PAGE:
Tuesday, February 1, 2011

Communications Run Democracies

An article in Huffington Post  recounts how an investigation found Jonathan Edwards, a leading Presidential candidate, lied and forced others to swear to his lies, too. It took the wise advice of a mental health expert, and fortunately it was sound, to get a confession.  A forced partial confession then led to a full confession. The confession exposed Edwards as a bully who manipulated his leading employee to save his job by claiming paternity.of Edwards illegitimate child.  As an individual, Edwards believed he could operate "above the law," as this story details, even as he pursued the Presidency. It's a fascinating, riveting story that could become an interesting book, even a movie.

It's incredible this editor-in-chief didn't leave a stone unturned.  A tabloid, the National Enquirer, did this heavy lifting for a story other major national news organizations had no interest in. Despite using questionable methods, the fact remains. A tabloid, which is not normally a major news source, obtained results that ultimately benefited the entire nation.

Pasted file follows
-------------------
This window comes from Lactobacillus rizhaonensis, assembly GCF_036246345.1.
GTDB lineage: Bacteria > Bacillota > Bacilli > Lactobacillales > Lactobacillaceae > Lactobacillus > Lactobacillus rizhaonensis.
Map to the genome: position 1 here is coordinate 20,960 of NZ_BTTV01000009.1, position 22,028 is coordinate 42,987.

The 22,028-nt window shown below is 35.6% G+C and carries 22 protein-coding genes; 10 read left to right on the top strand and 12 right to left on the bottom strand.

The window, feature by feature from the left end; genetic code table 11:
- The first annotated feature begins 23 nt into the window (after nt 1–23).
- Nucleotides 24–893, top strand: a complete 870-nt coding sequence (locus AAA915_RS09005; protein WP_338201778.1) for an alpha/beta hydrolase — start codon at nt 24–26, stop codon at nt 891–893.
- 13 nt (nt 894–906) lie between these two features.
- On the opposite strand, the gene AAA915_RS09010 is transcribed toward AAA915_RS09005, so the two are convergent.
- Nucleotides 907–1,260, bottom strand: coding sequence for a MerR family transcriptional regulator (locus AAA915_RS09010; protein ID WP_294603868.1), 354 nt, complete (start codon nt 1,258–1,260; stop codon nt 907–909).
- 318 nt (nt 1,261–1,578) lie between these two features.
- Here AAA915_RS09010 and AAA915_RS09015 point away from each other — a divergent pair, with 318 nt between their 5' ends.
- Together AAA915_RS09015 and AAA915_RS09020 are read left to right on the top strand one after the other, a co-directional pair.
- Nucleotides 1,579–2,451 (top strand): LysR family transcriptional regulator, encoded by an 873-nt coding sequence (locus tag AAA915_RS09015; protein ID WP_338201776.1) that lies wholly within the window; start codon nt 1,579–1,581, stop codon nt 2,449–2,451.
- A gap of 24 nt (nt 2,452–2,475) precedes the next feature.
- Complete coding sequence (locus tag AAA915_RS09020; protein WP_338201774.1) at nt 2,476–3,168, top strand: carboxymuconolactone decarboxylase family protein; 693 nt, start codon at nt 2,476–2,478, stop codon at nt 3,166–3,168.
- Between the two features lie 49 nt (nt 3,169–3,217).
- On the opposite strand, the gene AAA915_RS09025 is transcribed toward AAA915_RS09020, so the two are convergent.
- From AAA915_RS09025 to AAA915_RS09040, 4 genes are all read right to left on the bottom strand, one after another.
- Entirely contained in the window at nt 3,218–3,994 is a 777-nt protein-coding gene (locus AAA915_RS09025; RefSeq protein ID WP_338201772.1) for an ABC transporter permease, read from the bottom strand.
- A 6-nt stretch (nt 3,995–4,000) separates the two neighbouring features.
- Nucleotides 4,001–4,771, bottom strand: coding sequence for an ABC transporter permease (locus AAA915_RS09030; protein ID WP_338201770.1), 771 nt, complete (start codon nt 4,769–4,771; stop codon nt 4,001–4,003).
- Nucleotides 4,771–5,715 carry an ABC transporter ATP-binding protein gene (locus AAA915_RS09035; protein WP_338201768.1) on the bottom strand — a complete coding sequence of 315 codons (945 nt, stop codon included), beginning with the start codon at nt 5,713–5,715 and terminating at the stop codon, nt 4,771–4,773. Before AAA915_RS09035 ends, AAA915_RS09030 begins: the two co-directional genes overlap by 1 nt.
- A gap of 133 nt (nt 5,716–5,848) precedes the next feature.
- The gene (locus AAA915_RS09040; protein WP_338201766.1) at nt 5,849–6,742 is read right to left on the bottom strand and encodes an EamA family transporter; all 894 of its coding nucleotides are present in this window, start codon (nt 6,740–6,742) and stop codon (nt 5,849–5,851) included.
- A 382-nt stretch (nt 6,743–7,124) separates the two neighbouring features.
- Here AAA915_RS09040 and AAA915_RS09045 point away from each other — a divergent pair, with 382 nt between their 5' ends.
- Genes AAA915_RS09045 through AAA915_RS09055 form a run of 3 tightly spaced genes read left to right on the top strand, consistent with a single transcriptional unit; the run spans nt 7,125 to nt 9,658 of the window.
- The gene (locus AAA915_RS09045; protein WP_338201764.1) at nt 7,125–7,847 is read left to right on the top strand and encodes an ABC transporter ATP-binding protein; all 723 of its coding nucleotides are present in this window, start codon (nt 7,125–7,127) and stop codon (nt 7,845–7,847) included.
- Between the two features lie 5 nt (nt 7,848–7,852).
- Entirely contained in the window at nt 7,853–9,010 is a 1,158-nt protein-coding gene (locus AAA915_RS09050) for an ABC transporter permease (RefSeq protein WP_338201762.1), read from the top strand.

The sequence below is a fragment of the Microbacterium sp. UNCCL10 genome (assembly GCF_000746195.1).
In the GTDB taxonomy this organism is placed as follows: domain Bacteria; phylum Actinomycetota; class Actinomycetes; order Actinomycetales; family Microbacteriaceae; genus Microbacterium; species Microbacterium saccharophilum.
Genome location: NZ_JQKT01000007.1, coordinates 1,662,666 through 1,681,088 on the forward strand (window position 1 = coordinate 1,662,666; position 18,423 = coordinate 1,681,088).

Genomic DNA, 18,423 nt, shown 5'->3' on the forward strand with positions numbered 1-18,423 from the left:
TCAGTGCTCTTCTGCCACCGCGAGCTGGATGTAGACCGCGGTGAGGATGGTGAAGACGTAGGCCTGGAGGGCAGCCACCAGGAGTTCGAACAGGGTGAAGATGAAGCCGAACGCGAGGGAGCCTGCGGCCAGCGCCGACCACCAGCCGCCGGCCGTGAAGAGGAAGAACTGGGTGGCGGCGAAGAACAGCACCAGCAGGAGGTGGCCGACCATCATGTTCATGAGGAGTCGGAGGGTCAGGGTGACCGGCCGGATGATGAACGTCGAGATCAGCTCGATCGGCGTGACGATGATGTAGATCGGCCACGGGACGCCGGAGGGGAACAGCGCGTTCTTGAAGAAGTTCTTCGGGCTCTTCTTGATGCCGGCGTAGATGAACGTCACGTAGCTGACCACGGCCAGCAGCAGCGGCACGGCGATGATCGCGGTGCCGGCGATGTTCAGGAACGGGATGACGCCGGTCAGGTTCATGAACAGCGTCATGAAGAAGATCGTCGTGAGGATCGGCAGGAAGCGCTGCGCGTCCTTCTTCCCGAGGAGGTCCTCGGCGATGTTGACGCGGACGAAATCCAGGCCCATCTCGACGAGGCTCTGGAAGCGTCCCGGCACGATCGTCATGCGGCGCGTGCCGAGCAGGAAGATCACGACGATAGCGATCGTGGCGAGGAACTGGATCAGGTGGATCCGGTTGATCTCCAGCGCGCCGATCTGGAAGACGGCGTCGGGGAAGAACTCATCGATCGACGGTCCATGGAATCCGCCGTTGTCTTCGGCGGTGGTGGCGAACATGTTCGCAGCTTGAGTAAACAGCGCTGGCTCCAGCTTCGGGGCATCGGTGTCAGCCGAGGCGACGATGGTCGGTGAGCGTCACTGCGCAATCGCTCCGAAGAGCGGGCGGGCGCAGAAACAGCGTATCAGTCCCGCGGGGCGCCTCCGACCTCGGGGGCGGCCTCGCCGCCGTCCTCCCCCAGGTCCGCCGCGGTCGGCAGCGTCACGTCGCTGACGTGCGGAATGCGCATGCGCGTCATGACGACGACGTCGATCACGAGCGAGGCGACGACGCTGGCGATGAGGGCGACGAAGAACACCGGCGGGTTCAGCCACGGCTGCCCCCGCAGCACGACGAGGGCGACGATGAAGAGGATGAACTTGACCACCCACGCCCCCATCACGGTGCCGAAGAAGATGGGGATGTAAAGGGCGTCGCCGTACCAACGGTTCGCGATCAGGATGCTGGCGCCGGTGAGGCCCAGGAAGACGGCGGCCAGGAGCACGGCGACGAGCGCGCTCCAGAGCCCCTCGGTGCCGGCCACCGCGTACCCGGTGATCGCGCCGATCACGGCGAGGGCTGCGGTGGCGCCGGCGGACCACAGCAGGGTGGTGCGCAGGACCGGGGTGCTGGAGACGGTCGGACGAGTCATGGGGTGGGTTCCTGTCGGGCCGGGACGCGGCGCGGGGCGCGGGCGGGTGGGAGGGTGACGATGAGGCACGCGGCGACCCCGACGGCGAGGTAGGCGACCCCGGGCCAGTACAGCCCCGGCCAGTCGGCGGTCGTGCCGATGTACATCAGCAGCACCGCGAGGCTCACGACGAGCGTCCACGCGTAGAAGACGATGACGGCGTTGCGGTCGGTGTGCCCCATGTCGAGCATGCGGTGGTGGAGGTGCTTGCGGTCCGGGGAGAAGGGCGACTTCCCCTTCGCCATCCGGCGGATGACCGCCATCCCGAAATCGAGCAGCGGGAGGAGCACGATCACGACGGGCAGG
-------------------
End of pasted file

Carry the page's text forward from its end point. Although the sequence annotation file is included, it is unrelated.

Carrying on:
Much-maligned American journalists, even tabloids, are evidently partly responsible for keeping democracy going. Their value in doing so shouldn't be ignored even if it can't be quantified.The point is that news, and communication in a larger sense, is essential in a democracy to expose leaks. Communication is extremely important in a democracy. Google has launched "speak-to-tweet", an audio tweet service, #Egypt,  to help Egypt get the word out, according to a tweet by Arianna Huffington's. Let's hope communication leads to peace in Egypt. Wouldn't that be great? Bill Gates should get the last word. To quote him, Gates says" "It's not that hard" to close down the internet...If the military does that," he says, "it shows the government is "afraid of the truth getting out." "

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